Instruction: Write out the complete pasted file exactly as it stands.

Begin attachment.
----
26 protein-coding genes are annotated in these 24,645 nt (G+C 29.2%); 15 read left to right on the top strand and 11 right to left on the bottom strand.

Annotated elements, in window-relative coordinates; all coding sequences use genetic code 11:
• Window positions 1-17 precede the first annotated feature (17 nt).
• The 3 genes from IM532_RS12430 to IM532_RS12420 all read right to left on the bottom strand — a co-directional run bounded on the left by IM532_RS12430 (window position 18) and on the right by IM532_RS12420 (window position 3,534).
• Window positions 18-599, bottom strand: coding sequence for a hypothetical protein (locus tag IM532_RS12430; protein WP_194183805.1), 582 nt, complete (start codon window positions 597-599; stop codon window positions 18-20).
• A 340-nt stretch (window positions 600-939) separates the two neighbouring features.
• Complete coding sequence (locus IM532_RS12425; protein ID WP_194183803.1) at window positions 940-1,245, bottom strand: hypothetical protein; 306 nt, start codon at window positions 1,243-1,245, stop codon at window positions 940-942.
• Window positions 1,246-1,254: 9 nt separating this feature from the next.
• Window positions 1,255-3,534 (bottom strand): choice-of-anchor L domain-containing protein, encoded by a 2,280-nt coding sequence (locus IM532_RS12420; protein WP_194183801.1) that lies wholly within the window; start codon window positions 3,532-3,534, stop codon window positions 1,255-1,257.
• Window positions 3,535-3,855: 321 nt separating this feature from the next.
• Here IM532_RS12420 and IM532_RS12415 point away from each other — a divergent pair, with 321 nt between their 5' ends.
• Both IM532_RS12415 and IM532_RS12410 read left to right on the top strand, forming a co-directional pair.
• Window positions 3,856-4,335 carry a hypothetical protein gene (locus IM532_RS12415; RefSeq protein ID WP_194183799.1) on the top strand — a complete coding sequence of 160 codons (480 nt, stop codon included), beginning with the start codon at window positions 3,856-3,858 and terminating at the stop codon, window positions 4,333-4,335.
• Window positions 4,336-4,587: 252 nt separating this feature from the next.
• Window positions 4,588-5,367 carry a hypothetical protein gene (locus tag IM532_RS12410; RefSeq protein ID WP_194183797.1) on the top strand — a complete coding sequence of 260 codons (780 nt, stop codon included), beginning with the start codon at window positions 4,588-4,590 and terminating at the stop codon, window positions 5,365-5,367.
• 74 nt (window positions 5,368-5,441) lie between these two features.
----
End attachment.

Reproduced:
26 protein-coding genes are annotated in these 24,645 nt (G+C 29.2%); 15 read left to right on the top strand and 11 right to left on the bottom strand.

Annotated elements, in window-relative coordinates; all coding sequences use genetic code 11:
• Window positions 1-17 precede the first annotated feature (17 nt).
• The 3 genes from IM532_RS12430 to IM532_RS12420 all read right to left on the bottom strand — a co-directional run bounded on the left by IM532_RS12430 (window position 18) and on the right by IM532_RS12420 (window position 3,534).
• Window positions 18-599, bottom strand: coding sequence for a hypothetical protein (locus tag IM532_RS12430; protein WP_194183805.1), 582 nt, complete (start codon window positions 597-599; stop codon window positions 18-20).
• A 340-nt stretch (window positions 600-939) separates the two neighbouring features.
• Complete coding sequence (locus IM532_RS12425; protein ID WP_194183803.1) at window positions 940-1,245, bottom strand: hypothetical protein; 306 nt, start codon at window positions 1,243-1,245, stop codon at window positions 940-942.
• Window positions 1,246-1,254: 9 nt separating this feature from the next.
• Window positions 1,255-3,534 (bottom strand): choice-of-anchor L domain-containing protein, encoded by a 2,280-nt coding sequence (locus IM532_RS12420; protein WP_194183801.1) that lies wholly within the window; start codon window positions 3,532-3,534, stop codon window positions 1,255-1,257.
• Window positions 3,535-3,855: 321 nt separating this feature from the next.
• Here IM532_RS12420 and IM532_RS12415 point away from each other — a divergent pair, with 321 nt between their 5' ends.
• Both IM532_RS12415 and IM532_RS12410 read left to right on the top strand, forming a co-directional pair.
• Window positions 3,856-4,335 carry a hypothetical protein gene (locus IM532_RS12415; RefSeq protein ID WP_194183799.1) on the top strand — a complete coding sequence of 160 codons (480 nt, stop codon included), beginning with the start codon at window positions 3,856-3,858 and terminating at the stop codon, window positions 4,333-4,335.
• Window positions 4,336-4,587: 252 nt separating this feature from the next.
• Window positions 4,588-5,367 carry a hypothetical protein gene (locus tag IM532_RS12410; RefSeq protein ID WP_194183797.1) on the top strand — a complete coding sequence of 260 codons (780 nt, stop codon included), beginning with the start codon at window positions 4,588-4,590 and terminating at the stop codon, window positions 5,365-5,367.
• 74 nt (window positions 5,368-5,441) lie between these two features.